REVIEW: The Glass Hotel by Emily St. John Mandel

I picked this one up because I really enjoyed—maybe even loved—Station Eleven. I’m also a sucker for mysterious places. The magic of a doors and walls and barriers between people. Sell me something like that and I am inclined to eat it right up.

There’s magic in The Glass Hotel, but it doesn’t have much to do with place, it seems. Which would probably have been a fine adjustment on my part if not for all the other disjointed means of storytelling in this book.

For the most part, The Glass Hotel is a novel I like to sit with. Emily St. John Mandel is a wonderful writer, so even when the “plot” of it all feels empty, her prose keeps me reading. Even as we jump from character to character, when I’m not entirely sure who these people are, her sentences bring me joy.

The problem with my reading experience, is as much of a sucker as I am for mysterious places, I am allergic to non-linear, multiple-perspective storytelling. It removes me from the narrative. It makes me inclined to care less. It has no momentum.

Maybe that’s a better way to describe this book. It has no momentum.

Not that every story needs momentum, but this one could’ve used a good deal of it. A Ponzi scheme set in New York City can only do so much to hold the attention of a reader like me, and I was left desperately wishing we’d return to the inventive Hotel Caiette. There, with the graffiti on the window, and the siblings who didn’t seem to share a lot of love, and the manager who didn’t seem to care for his employees—there the story felt much more … possible.

Or, if not possible, maybe open-ended?

At least, we do return to both the hotel and the graffiti, and Mandel throws a reader like me a bone when she starts to slip in a few ghosts and ideas of a “counter life.” The Glass Hotel is pieced together by a lot of fun interesting ideas, most of which I don’t believe belong in the same book.

Had this been twice as long, there’s a good chance I would have finished it, so make of that what you will.

REVIEW: The Apology by Christian TeBordo

Fiction. 178 pages. Astrophil Press. Nov 2021. Buy it here.

There’s something punk rock about TeBordo’s writing. Suburban, but punk rock. Or, at least my understanding of punk rock. I was born in 1990. I grew up listening to Prince and Mariah Carey. Maybe I’m starting all of this wrong.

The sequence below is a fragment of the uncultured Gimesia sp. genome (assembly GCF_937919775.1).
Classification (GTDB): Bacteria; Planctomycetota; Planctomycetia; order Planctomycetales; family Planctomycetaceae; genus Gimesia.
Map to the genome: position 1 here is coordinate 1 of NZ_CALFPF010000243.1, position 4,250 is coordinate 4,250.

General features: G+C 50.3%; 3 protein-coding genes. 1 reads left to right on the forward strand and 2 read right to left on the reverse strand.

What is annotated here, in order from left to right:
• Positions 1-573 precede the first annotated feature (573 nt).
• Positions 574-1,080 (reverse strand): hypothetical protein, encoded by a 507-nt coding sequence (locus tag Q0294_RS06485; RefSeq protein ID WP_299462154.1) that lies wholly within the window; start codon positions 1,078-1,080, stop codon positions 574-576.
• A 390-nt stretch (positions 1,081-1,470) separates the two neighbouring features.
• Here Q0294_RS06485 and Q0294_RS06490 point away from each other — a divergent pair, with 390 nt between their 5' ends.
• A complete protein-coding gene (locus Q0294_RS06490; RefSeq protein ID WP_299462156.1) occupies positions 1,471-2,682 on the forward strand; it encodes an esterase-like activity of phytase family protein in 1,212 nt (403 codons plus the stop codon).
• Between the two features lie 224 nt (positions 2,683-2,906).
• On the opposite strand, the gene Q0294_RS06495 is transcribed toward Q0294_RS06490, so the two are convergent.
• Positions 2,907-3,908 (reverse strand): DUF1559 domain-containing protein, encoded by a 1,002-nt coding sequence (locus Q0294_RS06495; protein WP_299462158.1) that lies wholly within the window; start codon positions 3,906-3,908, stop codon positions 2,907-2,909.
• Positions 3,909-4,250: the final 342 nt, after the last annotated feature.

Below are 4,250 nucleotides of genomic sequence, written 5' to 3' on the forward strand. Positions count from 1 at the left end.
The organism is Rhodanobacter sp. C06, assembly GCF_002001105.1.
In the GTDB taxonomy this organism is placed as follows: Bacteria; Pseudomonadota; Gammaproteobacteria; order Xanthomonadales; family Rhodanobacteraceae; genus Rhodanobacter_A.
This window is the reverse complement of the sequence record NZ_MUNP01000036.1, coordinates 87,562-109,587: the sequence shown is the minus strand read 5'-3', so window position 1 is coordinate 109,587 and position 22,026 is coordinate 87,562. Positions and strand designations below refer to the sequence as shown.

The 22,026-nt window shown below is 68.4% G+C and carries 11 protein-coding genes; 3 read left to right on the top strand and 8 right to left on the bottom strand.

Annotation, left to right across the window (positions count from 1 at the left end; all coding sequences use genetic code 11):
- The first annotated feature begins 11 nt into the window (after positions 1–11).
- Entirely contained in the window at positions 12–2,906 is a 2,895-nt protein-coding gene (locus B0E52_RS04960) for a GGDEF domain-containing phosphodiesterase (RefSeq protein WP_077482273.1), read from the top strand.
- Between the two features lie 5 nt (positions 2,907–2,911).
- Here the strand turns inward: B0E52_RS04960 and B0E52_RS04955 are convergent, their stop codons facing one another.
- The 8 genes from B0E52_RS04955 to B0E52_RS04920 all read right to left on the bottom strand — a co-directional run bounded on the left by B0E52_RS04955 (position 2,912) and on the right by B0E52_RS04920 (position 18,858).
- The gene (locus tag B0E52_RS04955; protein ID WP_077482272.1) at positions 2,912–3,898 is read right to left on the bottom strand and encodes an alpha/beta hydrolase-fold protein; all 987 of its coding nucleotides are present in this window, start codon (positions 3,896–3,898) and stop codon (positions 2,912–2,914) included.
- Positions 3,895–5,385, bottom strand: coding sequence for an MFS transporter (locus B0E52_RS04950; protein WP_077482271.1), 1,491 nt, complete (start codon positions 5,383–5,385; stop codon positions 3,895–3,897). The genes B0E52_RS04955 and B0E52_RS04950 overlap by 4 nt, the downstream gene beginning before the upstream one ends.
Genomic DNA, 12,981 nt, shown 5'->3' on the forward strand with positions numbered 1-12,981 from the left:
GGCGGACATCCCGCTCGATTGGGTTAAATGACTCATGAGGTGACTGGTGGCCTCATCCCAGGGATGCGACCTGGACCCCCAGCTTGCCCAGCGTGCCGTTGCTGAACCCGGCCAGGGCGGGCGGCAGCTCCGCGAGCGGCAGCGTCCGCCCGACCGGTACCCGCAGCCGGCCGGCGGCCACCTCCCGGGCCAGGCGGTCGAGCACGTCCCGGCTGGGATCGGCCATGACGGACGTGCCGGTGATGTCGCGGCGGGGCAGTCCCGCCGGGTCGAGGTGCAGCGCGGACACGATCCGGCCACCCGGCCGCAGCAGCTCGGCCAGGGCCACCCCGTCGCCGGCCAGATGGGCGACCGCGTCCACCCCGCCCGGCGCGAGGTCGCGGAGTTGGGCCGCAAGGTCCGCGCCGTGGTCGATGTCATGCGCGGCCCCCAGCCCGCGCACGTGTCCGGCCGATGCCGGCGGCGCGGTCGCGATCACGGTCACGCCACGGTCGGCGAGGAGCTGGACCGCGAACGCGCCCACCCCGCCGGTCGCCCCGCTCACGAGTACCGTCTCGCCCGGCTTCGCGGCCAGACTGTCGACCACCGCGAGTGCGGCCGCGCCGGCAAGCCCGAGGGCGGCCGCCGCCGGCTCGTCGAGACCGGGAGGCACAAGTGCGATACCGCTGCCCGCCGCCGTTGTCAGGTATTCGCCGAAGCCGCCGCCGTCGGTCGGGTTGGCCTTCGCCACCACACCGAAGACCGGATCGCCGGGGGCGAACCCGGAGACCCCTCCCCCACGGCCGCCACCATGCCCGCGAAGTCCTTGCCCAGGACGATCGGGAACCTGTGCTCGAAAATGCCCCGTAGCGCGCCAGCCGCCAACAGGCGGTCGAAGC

The Apology is an episode of The Office turned into an episode of Fargo turned into a thought exercise written by Albert Camus. Our narrator is a man with a new identity, who is either the butt of an elaborate prank or his own worst enemy or simply the unlucky recipient of life’s mundane chaos. Either way, he’s a rebel in a tie and reluctantly charming. I actually don’t know if he wears a tie. But I like Mike Long. I’d like to have a beer with him (I know, I’m sorry).

I’m usually not a fan of the postmodernist’s need to remind me that the text is a text, but in the case of The Apology, the meta-asides felt conversational and attune with the nature of an “apology,” both in the philosophical and non-philosophical sense.

I know The Apology is good because not only did it leave me in the forgiving spirit, but I found myself continuing to turn the page even as my three-week-old daughter slept in the crook of my other arm. I’m exhausted, but I wanted to read this book more than I wanted to make myself breakfast.

TeBordo has a way of addressing our existential dread without getting all soapy about it. Yes, the world doesn’t exist, except sometimes or most of the times it does, and it doesn’t really matter, but that doesn’t mean actions don’t have consequences.

What’s remarkable about The Apology is how beautifully unapologetic it all feels. Mike Long is wildly imperfect, and that’s okay—except it isn’t. Not to the coworkers who inhabit his office.

Maybe my exhaustion is what made The Apology so appealing. A large part of me doesn’t give a fuck about much these days. I’m tired of everything. Of the charades and the parades. But I do love books, and this seemed to fall right in the gooey center in which I’m still vulnerable to caring about something. The world may be exhausting, but Christian TeBordo certainly is not.


Creating a Functional Interest (Part 2) by Caleb Michael Sarvis

My name is Caleb Michael Sarvis. I’m a writer, a thinker, and currently a self-reflective incubator. Welcome to a blog series in which I’ll be analyzing both the practical and interesting ways imaginary characters can play in fiction, including The Third Policeman by Flann O’Brien, 2014’s Best Picture Winner Birdman (or the Unexpected Virtue of Ignorance), and other short fiction.

In Fight Club by Chuck Palahniuk, Tyler Durden is a vehicle through which Sebastian discovers his real-self. Where Sebastian, the narrator, doesn’t necessarily understand what he wants, Tyler Durden is consistently taking action towards acquiring what he wants. Early on before the reader knows that Tyler and Sebastian are the same person, Sebastian muses the concept that the fight club version of himself isn’t the same as his real-life self,

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